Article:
Pharmacy and Antimicrobial Stewardship in Kenya

Dr Lindsay Olima is the Secretary of Medicine and Therapeutic Committee at Kakamega County Teaching and Referral Hospital (KCTRH) and the lead pharmacist in the Kakamega-Cambridge Partnership on Antimicrobial Stewardship. Dr Lindsay Olima is the Secretary of Medicine and Therapeutic Committee at Kakamega County Teaching and Referral Hospital (KCTRH) and the lead pharmacist in the Kakamega-Cambridge Partnership on Antimicrobial Stewardship.

This story was written by Dr Francesca Testa, who took part in a taster week with CGHP in March 2022.

How did you get into your chosen profession and into global health work?

Healthcare work has been part of my life since childhood. I grew up in a family of health care professionals, my dad was a surgeon and my mum was a nurse. My siblings also work in healthcare, one as a physician, and one as a general surgeon. Among the different healthcare professions, I loved pharmacy the most. I also wanted to be a bit different from the rest of my family!

I got into global health through a friend who was working as a university lecturer. He introduced me to other professionals who were also passionate about antimicrobial stewardship (AMS). Through other connections, I was then able to liaise with Cambridge Global Health Partnerships (CGHP) and to set up a project on AMS. We applied in June 2021 and in October we were awarded a grant by the Commonwealth Partnerships for Antimicrobial Stewardship Scheme (CwPAMPS) funded through the Tropical Health and Education Trust and the Fleming Fund. Since the beginning of the partnership, most of our meetings with CGHP have been on Zoom due to the pandemic – in March we had our first in person visit!

Can you tell us a bit more about the project?

Our project is called Kakamega-Cambridge AMS Partnership and its objective is to strengthen AMS activities at Kakamega County Teaching and Referral Hospital (KCTRH) and at the Masinde Muliro University of Science and Technology (MMUST). Our team consists of 12 members, some working in MMUST and some in KCTRH.

The project is structured in three phases. The first phase focuses on three major activities:

1. Increase awareness on antibiotic consumption in our Medicine and Therapeutic Committee

2. Obtain data on antimicrobial use and resistance through Global Point Prevalence Survey (GPPS) – which is our goal for the upcoming weeks

3. Provide training on AMS to staff.

The remaining phases focus on interventions to reduce AMR. Right now, we will begin with implementing the outcomes of our activities in our two surgical wards. We hope in the future we may be able to expand our work to the maternity and orthopaedic units, so the project could have a bigger impact in our hospital.

From right Dr Peter Nyongesa, Evelyn Brealey, Dr Lindsay Olima, Cristiano Serra at KCTRH in March 2022

Can you tell us a bit more about the training? What do you hope the impact of the training will be in the hospital?

The training on AMS will be delivered over a few days and will focus on 50 hospital and university staff to build a team of trainers with skills, understanding and confidence to spread AMS awareness across their wards and departments. Before attending the training, we are asking trainees to complete the online course on Future Learn – AMS in Africa. We believe this is an effective way to build a baseline awareness and understanding  for trainees ahead of the focused training session. After successful completion of the training, we expect that trainees will train more members of staff in AMS in both hospital and community settings. We are also delivering the training to staff and medical students enrolled in the MMUST. AMS needs to be fought on all fronts! We are positive that AMS training will have a significant impact on our local healthcare system in the future.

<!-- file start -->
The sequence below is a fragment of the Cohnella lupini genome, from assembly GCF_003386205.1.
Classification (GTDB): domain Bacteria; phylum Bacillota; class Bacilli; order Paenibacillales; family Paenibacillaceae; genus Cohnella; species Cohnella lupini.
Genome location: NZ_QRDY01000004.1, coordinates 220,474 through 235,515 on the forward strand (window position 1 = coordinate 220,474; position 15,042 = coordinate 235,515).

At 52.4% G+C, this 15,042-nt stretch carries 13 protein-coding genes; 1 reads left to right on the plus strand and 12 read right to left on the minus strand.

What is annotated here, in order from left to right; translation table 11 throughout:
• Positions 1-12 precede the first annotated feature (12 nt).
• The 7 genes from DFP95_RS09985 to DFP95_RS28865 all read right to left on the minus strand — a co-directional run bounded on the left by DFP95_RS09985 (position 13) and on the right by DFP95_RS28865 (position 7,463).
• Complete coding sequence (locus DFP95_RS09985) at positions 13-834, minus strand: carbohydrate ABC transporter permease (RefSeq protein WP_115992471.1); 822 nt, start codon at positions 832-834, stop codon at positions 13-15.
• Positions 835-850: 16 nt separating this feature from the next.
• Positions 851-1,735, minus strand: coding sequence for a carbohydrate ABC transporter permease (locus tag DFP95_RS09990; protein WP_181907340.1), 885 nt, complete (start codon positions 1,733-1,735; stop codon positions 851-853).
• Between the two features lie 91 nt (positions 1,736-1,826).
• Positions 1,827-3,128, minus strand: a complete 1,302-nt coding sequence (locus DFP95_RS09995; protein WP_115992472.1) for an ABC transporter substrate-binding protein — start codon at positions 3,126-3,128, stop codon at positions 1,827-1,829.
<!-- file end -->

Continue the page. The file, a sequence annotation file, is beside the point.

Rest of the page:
Why are you passionate about AMS?

Before starting the Kakamega-Cambridge AMS Partnership, we had received several reports from our laboratory on microbial cultures and antibiotic sensitivities. The trends were very concerning as they highlighted the presence of pan-resistant bugs in KCTRH. Some microbes isolated in our hospital (such as Pseudomonas) are resistant to most antibiotics available to us. Equally, we have been seeing cases of pan-resistant bugs also in the community. As Secretary of our Medicine and Therapeutic Committee, I find this extremely alarming. We saw the partnership as a gift from God as we were, and remain, extremely worried about the level of antimicrobial resistance we are experiencing.

KCTRH staff at AMS training

What has been achieved so far and what are the next steps for the project?

We have definitely increased awareness on AMS. With CGHP’s help, we have enrolled in CwPAMS with the aim to develop pharmacy expertise on antimicrobial resistance. We have also recently introduced a game on AMS in our pharmacy department. Staff love it! In the process of playing it, they are learning more on AMS and reinforcing their knowledge. The next steps for the project are focussed on building capacity: we would benefit from more partnerships and bidirectional exchange of expertise with higher resource-hospitals, including more in-person visits. Additionally, it’d be extremely helpful if some members of staff could obtain a scholarship to further specialise in AMS-related topics such as infectious diseases. That way, they’d be able to bring the knowledge back and further disseminate it among the team.

CGHP is running an Urgent Appeal in order to fund partnerships such as this. Please consider donating today.